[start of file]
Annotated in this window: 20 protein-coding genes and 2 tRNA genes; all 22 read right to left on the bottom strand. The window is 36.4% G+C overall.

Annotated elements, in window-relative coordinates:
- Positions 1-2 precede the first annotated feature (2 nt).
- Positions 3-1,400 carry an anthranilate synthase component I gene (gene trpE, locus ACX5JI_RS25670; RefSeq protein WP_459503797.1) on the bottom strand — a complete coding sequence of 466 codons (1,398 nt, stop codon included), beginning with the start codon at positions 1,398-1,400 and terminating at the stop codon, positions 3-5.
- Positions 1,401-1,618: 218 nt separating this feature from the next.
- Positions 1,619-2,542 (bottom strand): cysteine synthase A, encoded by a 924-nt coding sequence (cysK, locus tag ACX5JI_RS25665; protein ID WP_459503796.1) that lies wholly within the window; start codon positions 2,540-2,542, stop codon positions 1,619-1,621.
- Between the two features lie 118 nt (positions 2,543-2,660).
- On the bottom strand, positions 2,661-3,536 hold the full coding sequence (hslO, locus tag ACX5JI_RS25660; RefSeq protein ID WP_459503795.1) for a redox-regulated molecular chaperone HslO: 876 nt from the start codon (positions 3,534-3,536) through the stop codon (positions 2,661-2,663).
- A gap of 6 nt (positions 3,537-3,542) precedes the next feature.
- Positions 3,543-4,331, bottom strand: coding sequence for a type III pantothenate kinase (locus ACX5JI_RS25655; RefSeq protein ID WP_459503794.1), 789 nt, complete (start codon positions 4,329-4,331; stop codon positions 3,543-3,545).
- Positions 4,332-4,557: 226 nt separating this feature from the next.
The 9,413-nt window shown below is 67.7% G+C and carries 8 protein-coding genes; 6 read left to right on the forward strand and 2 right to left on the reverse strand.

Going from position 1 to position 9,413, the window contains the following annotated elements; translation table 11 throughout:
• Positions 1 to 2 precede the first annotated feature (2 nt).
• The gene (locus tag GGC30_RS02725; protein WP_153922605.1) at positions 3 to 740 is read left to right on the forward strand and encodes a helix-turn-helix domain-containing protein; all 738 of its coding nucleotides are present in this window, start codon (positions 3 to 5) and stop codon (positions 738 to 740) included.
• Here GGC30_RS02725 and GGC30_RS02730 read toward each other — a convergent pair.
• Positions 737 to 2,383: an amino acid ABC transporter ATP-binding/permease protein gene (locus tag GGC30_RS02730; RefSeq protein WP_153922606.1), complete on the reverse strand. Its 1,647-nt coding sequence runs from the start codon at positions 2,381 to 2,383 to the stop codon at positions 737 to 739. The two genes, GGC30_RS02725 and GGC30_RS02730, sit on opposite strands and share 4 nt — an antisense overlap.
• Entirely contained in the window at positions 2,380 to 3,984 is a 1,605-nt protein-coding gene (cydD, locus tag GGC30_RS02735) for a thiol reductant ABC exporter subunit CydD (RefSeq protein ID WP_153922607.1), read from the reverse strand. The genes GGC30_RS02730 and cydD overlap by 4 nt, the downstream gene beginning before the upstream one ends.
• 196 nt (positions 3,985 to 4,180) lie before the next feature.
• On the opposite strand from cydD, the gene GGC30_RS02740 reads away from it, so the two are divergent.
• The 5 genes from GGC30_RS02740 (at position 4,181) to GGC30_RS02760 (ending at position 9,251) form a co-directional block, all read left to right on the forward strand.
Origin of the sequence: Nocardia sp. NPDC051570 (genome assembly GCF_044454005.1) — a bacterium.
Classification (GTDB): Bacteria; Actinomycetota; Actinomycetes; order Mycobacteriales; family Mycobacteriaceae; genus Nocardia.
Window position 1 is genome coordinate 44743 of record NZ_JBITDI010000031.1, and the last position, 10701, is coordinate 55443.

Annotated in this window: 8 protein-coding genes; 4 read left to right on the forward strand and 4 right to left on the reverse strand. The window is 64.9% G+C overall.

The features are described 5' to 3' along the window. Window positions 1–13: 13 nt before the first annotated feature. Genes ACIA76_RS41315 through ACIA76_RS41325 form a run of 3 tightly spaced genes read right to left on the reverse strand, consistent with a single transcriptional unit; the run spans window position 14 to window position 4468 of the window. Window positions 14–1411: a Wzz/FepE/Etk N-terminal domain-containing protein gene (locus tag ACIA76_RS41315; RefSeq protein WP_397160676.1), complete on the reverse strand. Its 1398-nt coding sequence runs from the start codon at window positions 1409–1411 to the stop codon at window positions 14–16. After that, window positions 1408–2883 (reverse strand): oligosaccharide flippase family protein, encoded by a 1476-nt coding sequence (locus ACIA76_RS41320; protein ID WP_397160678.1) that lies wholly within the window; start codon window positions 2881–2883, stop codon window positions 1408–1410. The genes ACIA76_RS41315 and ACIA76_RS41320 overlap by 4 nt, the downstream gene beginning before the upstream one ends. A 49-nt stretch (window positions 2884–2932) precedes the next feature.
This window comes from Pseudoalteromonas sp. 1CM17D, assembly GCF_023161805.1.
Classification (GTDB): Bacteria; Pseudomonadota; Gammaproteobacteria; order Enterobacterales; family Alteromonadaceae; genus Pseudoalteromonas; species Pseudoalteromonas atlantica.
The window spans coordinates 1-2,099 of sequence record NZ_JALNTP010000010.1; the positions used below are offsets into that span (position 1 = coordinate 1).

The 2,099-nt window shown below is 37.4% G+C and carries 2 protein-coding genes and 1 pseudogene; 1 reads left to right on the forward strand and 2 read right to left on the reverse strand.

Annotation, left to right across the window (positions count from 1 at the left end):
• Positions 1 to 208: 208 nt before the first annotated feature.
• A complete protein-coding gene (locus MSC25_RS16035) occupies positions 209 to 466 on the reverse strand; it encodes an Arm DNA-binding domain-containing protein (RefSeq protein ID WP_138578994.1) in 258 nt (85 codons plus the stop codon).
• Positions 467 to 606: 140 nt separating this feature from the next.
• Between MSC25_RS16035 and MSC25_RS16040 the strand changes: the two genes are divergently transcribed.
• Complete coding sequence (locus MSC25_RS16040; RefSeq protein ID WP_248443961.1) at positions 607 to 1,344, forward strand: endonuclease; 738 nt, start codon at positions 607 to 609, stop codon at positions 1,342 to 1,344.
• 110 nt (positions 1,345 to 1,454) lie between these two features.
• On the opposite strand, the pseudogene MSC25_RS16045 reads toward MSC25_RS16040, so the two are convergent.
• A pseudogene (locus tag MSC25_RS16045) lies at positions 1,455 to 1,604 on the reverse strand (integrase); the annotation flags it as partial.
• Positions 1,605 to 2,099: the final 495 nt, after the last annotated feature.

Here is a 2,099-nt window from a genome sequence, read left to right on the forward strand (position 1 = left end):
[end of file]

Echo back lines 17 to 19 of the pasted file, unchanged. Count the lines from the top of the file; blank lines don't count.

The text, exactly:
• Positions 737 to 2,383: an amino acid ABC transporter ATP-binding/permease protein gene (locus tag GGC30_RS02730; RefSeq protein WP_153922606.1), complete on the reverse strand. Its 1,647-nt coding sequence runs from the start codon at positions 2,381 to 2,383 to the stop codon at positions 737 to 739. The two genes, GGC30_RS02725 and GGC30_RS02730, sit on opposite strands and share 4 nt — an antisense overlap.
• Entirely contained in the window at positions 2,380 to 3,984 is a 1,605-nt protein-coding gene (cydD, locus tag GGC30_RS02735) for a thiol reductant ABC exporter subunit CydD (RefSeq protein ID WP_153922607.1), read from the reverse strand. The genes GGC30_RS02730 and cydD overlap by 4 nt, the downstream gene beginning before the upstream one ends.
• 196 nt (positions 3,985 to 4,180) lie before the next feature.